US Covid cases surge on Thanksgiving as warnings holiday will be mother of all superspreader events

Gino Spocchia
·3 min read

Americans awoke on Thursday to celebrate a Thanksgiving transformed by the Covid-19 pandemic, with tens of thousands hospitalised and the annual Macy’s parade limited to a television live stream.

On Wednesday, a record 89,959 people were in care, according to The Covid Tracking Project, with hospitals across the United States at capacity as Covid-19 continued to accelerate.

And records continue to be broken, with the country’s two biggest states, California and Texas, reporting more new cases than at any point in the pandemic on Wednesday, with more than 18,000 and 15,000 each.

Some 12.7 million Americans have now contracted the virus since the pandemic struck the United States, with around two million cases reported in the past two weeks alone. A rate at which there seems no end.

As have coronavirus deaths broken records, and have done so over sixteen consecutive days, reaching 2,285 on Wednesday, according to the Coronavirus Tracking Project.

The US Centres for Disease Control and Prevention (CDC) has warned that 75,000 more Americans could die still, between Thursday’s holiday and mid-December, when 312,000 Americans would have lost their lives to the virus.

"We have to understand we're in a very dangerous place. People have to stop swapping air," said Michael Osterholm, director at the Center for Infectious Disease Research and Policy at the University of Minnesota. "It's just that simple."

Dr Anthony Fauci, the White House’s adviser on coronavirus, made similar comments to the Washington Post this week, and warned: “What we're doing now is going to be reflected two, three weeks from now."

"If in fact you're in a situation when you do the things that are increasing the risk, the travel, the congregate setting, not wearing masks, the chances are that you will see a surge superimposed upon a surge.”

Still, more Americans took to the skies than at any point since the pandemic started, with some six million passengers passing through the country’s airports since 20 November, according to Transport Security Administration (TSA) statistics.

While that represents a 60 per cent collapse on the same period last year, when a record 26 million passengers and crew passed through US airport screening in the 11-day period around Thanksgiving, the CDC recommended people stay at home.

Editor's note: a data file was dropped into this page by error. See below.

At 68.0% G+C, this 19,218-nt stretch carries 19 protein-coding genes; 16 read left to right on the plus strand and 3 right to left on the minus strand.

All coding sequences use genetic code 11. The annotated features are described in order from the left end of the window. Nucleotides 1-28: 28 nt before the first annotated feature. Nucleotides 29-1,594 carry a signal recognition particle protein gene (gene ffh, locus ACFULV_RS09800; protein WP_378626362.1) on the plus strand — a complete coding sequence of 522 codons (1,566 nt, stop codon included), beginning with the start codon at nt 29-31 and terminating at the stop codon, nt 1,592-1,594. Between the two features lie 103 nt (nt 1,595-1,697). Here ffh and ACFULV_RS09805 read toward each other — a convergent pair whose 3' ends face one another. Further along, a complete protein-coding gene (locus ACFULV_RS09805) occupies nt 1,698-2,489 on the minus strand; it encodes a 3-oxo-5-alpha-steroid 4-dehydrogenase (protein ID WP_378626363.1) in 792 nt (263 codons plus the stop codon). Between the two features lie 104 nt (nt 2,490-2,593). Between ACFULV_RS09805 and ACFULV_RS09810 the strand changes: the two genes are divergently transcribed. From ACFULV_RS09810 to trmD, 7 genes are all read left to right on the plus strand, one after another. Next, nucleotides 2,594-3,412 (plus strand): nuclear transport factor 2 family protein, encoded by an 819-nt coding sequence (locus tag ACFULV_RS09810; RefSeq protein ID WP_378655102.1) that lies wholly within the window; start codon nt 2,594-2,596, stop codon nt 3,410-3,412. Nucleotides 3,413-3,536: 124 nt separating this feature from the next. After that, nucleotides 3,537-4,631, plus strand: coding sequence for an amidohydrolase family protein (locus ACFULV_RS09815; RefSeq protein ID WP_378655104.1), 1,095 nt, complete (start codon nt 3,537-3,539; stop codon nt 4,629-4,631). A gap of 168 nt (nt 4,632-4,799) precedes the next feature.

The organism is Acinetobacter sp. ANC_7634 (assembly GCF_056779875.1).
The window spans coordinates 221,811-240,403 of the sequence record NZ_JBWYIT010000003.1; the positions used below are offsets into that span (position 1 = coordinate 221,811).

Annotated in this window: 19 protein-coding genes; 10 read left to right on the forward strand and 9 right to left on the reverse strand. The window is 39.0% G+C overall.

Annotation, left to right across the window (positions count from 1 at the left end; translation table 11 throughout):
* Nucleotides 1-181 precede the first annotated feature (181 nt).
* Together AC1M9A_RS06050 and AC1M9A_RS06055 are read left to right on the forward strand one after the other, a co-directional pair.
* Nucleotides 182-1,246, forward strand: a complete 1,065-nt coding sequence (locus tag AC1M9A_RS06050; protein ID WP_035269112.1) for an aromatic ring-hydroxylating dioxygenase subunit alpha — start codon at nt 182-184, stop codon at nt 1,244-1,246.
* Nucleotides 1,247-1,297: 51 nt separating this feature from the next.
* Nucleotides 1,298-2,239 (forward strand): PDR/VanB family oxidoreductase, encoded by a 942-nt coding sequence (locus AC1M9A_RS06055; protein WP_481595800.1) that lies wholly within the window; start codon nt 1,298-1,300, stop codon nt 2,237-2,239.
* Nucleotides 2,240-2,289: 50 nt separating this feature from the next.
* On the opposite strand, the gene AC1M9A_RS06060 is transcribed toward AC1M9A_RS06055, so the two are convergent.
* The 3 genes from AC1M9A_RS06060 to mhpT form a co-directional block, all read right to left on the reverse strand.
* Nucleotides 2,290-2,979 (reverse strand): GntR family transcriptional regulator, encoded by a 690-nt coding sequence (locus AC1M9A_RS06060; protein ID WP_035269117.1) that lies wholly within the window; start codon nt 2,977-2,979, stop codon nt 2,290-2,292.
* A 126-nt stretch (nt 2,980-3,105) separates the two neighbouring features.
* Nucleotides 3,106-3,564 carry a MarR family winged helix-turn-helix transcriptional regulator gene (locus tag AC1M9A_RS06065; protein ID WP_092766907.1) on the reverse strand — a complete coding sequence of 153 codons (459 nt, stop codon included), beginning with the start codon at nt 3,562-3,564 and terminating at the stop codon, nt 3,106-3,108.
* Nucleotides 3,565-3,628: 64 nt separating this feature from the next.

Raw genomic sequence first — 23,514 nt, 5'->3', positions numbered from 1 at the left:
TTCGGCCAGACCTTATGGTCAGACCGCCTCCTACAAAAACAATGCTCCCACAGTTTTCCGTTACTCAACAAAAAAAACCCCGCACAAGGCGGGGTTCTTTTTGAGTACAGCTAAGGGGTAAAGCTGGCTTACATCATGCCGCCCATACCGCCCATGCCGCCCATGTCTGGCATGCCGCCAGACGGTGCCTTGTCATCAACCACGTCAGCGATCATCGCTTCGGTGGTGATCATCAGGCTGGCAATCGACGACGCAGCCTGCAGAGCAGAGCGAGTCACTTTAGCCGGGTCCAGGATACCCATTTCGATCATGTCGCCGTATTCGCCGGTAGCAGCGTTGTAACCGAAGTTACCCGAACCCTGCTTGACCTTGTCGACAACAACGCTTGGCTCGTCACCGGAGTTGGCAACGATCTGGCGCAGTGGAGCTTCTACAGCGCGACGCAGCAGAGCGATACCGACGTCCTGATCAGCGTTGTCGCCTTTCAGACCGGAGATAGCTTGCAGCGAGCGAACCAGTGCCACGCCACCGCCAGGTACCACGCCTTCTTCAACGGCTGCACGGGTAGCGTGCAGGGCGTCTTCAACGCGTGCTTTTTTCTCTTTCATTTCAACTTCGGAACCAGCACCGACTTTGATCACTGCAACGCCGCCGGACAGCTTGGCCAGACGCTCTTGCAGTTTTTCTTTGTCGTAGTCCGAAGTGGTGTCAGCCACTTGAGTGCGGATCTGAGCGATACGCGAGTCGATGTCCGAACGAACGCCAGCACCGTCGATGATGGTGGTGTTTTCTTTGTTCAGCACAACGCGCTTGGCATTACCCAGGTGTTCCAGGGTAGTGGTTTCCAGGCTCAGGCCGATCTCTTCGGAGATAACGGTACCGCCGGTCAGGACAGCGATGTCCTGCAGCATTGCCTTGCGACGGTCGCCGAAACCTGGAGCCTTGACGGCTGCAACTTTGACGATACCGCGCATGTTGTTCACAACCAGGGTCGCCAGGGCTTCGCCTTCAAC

"It's not a requirement. It's a recommendation for the American public to consider," said Dr Henry Walker, the CDC's Covid-19 incident manager.

"Right now, especially as we're seeing this sort of exponential growth in cases, and the opportunity to translocate disease or infection from one part of the country to another, it leads to our recommendation to avoid travel at this time."

Around 50 million people were predicted to have travelled as Thursday approached, according to the AAA, with most Americans travelling by car to be with close relatives, despite warnings.

The president-elect, Joe Biden, addressed the nation on Wednesday and admitted that while many Americans were wary, “We have to slow the growth of this virus. We owe it to the doctors and the nurses and the frontline workers... We owe it to our fellow citizens."

The 78-year-old will spend Thanksgiving in private, with his wife Jill Biden and their daughter and son-in-law, while the rest of the family marks the holiday at other small households.

US president Donald Trump, meanwhile, said Americans should celebrate and “gather”, in a Thanksgiving proclamation that disregarded his own administration’s advice to Americans.

"I encourage all Americans to gather, in homes and places of worship, to offer a prayer of thanks to God for our many blessing," said the White House statement on Wednesday.

But, as a former White House medical team adviser, Dr Jonathan Reiner, said to CNN this week, the holiday was "potentially the mother of all superspreader events."

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